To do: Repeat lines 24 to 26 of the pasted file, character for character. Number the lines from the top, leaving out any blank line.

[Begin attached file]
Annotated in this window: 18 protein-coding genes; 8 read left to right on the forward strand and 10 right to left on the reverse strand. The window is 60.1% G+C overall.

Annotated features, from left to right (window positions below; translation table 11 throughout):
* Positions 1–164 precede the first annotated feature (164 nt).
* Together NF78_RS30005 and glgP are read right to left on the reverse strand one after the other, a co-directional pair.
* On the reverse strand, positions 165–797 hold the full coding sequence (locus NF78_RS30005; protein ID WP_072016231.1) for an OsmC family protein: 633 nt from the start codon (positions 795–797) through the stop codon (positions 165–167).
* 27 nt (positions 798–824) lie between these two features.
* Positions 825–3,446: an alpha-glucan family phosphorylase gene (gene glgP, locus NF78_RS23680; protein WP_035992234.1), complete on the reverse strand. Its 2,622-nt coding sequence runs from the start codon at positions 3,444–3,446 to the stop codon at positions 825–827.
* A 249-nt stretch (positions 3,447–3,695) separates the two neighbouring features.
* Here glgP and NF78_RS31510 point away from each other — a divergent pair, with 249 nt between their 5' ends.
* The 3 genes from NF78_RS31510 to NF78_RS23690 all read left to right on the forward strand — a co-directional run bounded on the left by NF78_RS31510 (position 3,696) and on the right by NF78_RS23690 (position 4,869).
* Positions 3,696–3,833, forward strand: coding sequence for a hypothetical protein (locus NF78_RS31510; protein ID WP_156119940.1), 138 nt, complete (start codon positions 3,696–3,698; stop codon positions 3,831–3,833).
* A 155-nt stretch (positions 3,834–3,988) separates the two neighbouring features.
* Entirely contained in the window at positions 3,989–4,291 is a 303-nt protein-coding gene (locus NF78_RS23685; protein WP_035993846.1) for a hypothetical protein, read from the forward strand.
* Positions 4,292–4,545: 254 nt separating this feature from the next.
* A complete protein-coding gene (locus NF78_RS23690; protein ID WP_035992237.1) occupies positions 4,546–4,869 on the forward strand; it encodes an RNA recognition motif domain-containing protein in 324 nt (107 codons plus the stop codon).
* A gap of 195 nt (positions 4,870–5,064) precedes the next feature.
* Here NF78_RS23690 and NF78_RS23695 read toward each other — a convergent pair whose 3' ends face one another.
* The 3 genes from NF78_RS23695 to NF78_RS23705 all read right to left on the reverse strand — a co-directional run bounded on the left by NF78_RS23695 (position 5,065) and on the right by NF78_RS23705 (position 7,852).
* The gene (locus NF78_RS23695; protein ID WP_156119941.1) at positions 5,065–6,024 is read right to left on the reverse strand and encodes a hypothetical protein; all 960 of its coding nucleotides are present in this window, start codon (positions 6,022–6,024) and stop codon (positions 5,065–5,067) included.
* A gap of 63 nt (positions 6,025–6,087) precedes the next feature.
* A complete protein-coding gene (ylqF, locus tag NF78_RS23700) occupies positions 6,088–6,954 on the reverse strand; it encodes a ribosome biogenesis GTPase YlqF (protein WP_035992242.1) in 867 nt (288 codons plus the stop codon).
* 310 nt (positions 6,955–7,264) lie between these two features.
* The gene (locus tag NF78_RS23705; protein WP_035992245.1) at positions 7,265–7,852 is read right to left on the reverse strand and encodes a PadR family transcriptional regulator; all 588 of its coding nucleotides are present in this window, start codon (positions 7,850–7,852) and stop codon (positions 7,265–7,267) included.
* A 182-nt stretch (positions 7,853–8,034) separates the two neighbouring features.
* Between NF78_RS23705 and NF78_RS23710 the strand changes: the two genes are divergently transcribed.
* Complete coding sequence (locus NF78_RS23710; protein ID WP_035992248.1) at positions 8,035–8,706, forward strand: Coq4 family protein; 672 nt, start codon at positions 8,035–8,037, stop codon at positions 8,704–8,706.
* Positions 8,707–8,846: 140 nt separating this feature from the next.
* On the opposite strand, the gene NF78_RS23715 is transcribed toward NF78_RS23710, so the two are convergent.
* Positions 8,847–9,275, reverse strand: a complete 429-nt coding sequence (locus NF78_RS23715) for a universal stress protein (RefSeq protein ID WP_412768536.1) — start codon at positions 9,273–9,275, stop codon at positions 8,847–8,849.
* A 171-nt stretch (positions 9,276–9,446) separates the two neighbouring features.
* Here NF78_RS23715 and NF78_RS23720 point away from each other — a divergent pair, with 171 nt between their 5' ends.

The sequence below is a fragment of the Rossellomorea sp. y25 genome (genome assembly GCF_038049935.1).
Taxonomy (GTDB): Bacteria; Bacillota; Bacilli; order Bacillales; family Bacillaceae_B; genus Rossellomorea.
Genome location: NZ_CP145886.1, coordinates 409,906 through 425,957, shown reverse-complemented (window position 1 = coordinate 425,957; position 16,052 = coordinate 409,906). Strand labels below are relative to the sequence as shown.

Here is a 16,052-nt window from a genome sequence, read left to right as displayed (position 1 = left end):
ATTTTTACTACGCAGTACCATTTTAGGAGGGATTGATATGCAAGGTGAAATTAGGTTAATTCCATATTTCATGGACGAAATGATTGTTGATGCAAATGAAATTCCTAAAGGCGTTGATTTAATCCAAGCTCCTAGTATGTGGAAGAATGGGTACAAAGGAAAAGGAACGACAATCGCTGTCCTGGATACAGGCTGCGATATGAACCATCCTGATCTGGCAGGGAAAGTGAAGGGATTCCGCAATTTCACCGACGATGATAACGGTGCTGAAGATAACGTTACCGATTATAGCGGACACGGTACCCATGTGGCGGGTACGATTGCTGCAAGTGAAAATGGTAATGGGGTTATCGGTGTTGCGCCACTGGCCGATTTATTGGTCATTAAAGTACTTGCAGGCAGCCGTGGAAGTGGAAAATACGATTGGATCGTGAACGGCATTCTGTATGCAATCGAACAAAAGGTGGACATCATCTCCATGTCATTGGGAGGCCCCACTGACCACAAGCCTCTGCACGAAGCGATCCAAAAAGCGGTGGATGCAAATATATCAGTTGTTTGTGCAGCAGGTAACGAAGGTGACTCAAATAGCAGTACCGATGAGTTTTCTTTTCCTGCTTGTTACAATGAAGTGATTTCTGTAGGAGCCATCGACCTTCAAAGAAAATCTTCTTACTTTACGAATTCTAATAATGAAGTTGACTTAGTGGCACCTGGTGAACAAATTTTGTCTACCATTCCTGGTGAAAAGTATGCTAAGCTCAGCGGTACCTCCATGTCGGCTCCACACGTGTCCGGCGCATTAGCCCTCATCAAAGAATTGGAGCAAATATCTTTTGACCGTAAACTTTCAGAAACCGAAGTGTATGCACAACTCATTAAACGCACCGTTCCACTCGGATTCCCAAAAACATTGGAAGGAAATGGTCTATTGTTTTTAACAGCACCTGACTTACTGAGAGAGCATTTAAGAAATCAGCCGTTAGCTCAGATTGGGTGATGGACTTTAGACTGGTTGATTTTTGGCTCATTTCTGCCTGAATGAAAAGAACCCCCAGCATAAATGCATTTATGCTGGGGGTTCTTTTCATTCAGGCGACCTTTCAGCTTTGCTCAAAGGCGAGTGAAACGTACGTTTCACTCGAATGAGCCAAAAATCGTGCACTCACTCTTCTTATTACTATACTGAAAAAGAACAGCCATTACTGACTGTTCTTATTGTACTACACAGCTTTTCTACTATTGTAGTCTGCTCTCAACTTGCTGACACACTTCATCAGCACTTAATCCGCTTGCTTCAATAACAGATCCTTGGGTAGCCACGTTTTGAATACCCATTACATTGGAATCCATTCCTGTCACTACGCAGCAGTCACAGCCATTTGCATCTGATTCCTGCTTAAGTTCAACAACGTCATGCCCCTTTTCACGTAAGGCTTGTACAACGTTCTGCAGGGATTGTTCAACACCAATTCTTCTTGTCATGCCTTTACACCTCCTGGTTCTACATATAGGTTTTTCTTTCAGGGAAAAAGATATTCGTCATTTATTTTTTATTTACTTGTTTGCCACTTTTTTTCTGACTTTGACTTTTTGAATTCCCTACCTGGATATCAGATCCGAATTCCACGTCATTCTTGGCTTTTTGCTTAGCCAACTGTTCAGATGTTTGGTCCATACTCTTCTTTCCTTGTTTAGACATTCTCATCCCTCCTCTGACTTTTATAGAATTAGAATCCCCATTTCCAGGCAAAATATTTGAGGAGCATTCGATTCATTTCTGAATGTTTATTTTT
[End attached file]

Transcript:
* A 182-nt stretch (positions 7,853–8,034) separates the two neighbouring features.
* Between NF78_RS23705 and NF78_RS23710 the strand changes: the two genes are divergently transcribed.
* Complete coding sequence (locus NF78_RS23710; protein ID WP_035992248.1) at positions 8,035–8,706, forward strand: Coq4 family protein; 672 nt, start codon at positions 8,035–8,037, stop codon at positions 8,704–8,706.